She falls asleep after a time, curled like a conch shell in the vastness of my bed. He, as per usual, won’t quit. He begs me to continue. I tell him that it’s not fair to her. He is disappointed but understanding. He turns off the lamp next to my bed, and nestles himself in my blankets, not even pretending that he’s going to his own room, not even pretending that it matters where I sleep.
I read Darren Wilson’s grand jury testimony by the light of my phone.
Two hours later, I’m prepared to try and face the darkness and quiet of night.
I look at them both lying in my bed. They are unbelievably gorgeous children.
The thing about sleeping kids is that, in that moment, you can express your love for them in its complete fullness. I stare at them for a long time and memorize their faces. I allow these faces to be etched into my soul for all of eternity. I do this because I’m afraid I will lose them. I do this because I know I will lose them.
I may have even said “I hope you don’t ever grow up.”
David Richards, Edwin D. Webb Professor of Law, has long studied the interaction between patriarchy, structural injustice, and resistance movements. In his 20th book, Why Love Leads to Justice: Love Across the Boundaries, Richards examines the private lives and public voices of groundbreaking 20th-century artists and thinkers, and traces the connection between boundary-breaking love and the ability to resist injustice.
Richards tells the stories of relationships that broke the so-called Love Laws, which he defines as the laws that “condemn precisely the loving relationships across the barriers that patriarchy imposes and violently enforces.” In the case of George Eliot (née Marion Evans), Richards writes, she faced the barrier of traditional Victorian marriage. Her extramarital relationship with George Henry Lewes, he argues, led her to write her masterpiece, Middlemarch, a novel that dissects two disastrous Victorian marriages.
The obstacles that composer Benjamin Britten, singer Peter Pears, novelist Christopher Isherwood, and poet W.H. Auden faced as gay men, Richards writes, led them to developing forms of artistic voice that resisted homophobia. “That resisting voice, the voice of people traditionally silenced and marginalized by deep prejudice, only arises in the context of new forms of intimate life which challenge the Love Laws afflicting them,” Richards says.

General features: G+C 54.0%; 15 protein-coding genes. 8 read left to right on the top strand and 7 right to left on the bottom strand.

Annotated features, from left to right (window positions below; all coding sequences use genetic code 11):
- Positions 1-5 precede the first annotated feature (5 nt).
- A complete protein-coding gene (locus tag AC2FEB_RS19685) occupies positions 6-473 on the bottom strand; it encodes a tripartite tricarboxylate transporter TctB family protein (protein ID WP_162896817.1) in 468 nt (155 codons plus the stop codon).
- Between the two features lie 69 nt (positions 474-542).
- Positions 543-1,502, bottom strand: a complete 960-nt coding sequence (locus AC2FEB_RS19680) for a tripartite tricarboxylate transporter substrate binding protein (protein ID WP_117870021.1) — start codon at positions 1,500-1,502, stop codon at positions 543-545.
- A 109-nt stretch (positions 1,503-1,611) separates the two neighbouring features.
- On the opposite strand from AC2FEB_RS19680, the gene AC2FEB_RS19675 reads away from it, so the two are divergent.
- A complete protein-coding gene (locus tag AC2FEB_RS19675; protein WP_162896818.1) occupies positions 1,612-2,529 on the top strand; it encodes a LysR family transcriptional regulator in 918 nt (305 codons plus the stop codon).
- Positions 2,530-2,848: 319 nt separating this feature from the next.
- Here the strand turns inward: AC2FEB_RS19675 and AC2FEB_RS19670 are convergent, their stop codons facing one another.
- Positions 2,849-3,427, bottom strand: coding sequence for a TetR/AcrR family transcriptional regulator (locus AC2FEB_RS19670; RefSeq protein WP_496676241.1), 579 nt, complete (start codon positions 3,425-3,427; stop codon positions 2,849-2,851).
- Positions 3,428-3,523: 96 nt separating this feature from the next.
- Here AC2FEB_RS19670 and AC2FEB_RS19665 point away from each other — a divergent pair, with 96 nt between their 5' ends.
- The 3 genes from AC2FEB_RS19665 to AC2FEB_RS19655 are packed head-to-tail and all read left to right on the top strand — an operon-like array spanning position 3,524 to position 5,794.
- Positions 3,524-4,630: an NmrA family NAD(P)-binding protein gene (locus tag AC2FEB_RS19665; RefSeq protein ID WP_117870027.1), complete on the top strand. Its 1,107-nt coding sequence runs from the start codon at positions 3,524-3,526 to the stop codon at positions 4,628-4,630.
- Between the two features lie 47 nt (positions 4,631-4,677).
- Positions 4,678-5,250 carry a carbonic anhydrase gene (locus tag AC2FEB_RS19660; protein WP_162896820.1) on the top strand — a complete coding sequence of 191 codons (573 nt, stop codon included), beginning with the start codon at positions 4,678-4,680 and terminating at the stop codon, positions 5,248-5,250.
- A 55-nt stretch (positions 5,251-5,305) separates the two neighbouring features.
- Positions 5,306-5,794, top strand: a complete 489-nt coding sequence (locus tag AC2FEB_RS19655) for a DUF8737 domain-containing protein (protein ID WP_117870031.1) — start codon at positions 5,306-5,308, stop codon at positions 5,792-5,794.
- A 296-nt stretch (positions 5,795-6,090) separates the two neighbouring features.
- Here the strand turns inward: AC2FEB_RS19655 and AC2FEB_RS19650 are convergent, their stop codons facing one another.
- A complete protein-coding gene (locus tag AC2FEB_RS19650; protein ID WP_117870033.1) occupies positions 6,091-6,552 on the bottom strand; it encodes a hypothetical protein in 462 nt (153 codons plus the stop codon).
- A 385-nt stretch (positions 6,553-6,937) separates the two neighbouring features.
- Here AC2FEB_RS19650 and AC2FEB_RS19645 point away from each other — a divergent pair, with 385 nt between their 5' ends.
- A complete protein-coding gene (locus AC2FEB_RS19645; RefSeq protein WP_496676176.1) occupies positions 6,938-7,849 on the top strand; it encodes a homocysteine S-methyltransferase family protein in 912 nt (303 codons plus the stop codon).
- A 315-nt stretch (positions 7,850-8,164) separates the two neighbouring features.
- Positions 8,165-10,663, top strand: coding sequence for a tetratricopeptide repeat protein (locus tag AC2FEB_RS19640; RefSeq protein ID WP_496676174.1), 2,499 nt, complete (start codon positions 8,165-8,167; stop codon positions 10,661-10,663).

“These people laid the foundations of the most important resistance movements, of which we are now garnering the benefits,” Richards says. “We should understand where it came from! It’s not an airless invention of intellectuals—although intelligence is a very important part of the story. But it comes from these remarkable stories of their love lives, and their astonishing struggles.”
Civil rights leader Bayard Rustin, first lady Eleanor Roosevelt, and anthropologist Margaret Mead are among the figures whose stories Richards tells. But Richards points to James Baldwin’s life and work as the most dramatic example of how a boundary-breaking relationship can lead to the development of a resisting voice. After a series of disastrous affairs in New York—some with women, but mostly with men, many of whom were abusive to him—Baldwin moved to Paris. There, he met Lucien Happersberger, a white man from Switzerland whom he described as the “love of [his] life.”